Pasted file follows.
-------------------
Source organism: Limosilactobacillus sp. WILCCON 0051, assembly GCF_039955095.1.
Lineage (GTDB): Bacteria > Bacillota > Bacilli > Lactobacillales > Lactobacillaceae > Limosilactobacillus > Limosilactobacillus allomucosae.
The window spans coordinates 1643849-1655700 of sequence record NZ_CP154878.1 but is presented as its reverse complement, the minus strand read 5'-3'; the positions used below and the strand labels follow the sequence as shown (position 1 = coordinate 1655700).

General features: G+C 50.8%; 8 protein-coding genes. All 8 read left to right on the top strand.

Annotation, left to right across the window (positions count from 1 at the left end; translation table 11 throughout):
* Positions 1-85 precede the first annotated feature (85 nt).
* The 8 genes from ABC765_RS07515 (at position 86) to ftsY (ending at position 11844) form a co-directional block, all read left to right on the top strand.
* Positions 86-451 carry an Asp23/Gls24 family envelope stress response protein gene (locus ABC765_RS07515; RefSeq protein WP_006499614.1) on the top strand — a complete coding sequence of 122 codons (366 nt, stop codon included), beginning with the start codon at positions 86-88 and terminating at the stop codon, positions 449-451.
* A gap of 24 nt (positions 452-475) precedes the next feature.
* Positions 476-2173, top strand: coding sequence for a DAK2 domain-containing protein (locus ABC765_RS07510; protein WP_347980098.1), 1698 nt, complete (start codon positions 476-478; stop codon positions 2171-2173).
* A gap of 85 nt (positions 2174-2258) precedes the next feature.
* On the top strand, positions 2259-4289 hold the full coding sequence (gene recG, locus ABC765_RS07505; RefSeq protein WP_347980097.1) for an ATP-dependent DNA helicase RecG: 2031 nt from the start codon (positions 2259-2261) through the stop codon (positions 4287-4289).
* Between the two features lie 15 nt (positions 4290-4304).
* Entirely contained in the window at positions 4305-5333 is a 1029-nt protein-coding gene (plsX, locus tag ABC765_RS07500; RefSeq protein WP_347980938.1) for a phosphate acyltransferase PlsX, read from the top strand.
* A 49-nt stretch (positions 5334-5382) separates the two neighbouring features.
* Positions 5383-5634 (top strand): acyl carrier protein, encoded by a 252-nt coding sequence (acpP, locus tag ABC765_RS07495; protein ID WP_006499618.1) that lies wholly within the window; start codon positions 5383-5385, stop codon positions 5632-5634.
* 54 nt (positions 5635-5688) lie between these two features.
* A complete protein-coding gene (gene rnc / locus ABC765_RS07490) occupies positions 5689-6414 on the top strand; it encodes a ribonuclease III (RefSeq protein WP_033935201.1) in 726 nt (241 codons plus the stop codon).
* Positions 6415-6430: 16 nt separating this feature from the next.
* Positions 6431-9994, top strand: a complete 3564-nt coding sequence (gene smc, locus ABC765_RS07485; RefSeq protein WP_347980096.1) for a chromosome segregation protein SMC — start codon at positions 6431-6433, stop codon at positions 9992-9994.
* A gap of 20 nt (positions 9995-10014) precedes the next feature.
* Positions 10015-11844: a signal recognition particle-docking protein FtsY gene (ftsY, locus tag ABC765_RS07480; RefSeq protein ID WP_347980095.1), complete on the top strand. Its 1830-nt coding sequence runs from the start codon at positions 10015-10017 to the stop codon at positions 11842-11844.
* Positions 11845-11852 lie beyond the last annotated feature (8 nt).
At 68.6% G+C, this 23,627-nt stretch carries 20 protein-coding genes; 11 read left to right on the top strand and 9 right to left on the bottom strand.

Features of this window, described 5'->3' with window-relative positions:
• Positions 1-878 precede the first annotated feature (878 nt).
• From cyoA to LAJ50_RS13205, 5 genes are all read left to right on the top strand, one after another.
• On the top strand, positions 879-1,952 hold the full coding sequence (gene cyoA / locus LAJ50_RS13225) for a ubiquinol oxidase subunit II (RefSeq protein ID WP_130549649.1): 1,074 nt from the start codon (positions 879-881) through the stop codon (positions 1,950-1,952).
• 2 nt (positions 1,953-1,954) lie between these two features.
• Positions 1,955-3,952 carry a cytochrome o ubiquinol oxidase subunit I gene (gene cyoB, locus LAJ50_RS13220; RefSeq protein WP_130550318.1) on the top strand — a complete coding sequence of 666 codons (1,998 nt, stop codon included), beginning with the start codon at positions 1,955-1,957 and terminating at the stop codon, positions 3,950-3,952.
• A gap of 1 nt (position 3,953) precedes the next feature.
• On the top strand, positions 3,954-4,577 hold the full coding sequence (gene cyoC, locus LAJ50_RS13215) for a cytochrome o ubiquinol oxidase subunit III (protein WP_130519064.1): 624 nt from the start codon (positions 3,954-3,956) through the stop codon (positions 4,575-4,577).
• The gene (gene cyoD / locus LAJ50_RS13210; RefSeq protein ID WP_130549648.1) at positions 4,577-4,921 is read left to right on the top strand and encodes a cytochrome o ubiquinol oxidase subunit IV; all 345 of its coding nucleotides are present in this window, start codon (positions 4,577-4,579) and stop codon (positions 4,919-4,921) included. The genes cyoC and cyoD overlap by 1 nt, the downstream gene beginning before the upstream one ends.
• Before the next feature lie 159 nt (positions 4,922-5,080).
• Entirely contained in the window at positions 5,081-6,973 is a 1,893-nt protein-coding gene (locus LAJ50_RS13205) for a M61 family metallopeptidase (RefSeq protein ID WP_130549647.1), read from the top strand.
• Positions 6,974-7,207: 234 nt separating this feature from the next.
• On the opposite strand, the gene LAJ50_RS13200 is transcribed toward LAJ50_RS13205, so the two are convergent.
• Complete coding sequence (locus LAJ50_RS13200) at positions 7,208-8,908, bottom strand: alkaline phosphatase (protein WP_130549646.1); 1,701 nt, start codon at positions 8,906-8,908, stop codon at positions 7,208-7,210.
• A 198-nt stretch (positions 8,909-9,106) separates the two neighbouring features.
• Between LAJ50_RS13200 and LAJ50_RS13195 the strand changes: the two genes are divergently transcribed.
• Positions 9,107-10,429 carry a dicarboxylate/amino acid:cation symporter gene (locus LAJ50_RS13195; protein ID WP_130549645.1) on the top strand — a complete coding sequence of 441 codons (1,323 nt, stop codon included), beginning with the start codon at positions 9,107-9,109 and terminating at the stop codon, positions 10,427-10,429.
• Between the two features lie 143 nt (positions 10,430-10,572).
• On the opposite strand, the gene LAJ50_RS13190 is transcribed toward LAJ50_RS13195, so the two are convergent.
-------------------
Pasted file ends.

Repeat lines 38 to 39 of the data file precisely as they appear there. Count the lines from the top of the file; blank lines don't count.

• Complete coding sequence (locus LAJ50_RS13200) at positions 7,208-8,908, bottom strand: alkaline phosphatase (protein WP_130549646.1); 1,701 nt, start codon at positions 8,906-8,908, stop codon at positions 7,208-7,210.
• A 198-nt stretch (positions 8,909-9,106) separates the two neighbouring features.